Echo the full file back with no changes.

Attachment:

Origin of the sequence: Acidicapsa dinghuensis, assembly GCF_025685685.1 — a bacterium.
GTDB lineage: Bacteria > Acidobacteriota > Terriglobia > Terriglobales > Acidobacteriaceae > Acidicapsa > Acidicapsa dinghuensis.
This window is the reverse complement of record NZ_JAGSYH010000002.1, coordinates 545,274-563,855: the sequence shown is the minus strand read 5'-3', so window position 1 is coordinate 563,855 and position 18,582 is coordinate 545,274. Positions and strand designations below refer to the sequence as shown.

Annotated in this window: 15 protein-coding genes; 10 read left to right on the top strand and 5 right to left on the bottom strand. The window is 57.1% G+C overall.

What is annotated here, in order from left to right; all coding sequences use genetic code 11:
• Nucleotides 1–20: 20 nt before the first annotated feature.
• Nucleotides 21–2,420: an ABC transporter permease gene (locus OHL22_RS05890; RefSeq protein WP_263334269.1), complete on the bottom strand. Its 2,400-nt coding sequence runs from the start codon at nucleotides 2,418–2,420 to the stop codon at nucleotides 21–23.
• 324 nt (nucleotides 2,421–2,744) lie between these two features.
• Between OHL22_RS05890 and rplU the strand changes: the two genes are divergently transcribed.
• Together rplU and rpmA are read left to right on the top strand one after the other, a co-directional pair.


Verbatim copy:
Origin of the sequence: Acidicapsa dinghuensis, assembly GCF_025685685.1 — a bacterium.
GTDB lineage: Bacteria > Acidobacteriota > Terriglobia > Terriglobales > Acidobacteriaceae > Acidicapsa > Acidicapsa dinghuensis.
This window is the reverse complement of record NZ_JAGSYH010000002.1, coordinates 545,274-563,855: the sequence shown is the minus strand read 5'-3', so window position 1 is coordinate 563,855 and position 18,582 is coordinate 545,274. Positions and strand designations below refer to the sequence as shown.

Annotated in this window: 15 protein-coding genes; 10 read left to right on the top strand and 5 right to left on the bottom strand. The window is 57.1% G+C overall.

What is annotated here, in order from left to right; all coding sequences use genetic code 11:
• Nucleotides 1–20: 20 nt before the first annotated feature.
• Nucleotides 21–2,420: an ABC transporter permease gene (locus OHL22_RS05890; RefSeq protein WP_263334269.1), complete on the bottom strand. Its 2,400-nt coding sequence runs from the start codon at nucleotides 2,418–2,420 to the stop codon at nucleotides 21–23.
• 324 nt (nucleotides 2,421–2,744) lie between these two features.
• Between OHL22_RS05890 and rplU the strand changes: the two genes are divergently transcribed.
• Together rplU and rpmA are read left to right on the top strand one after the other, a co-directional pair.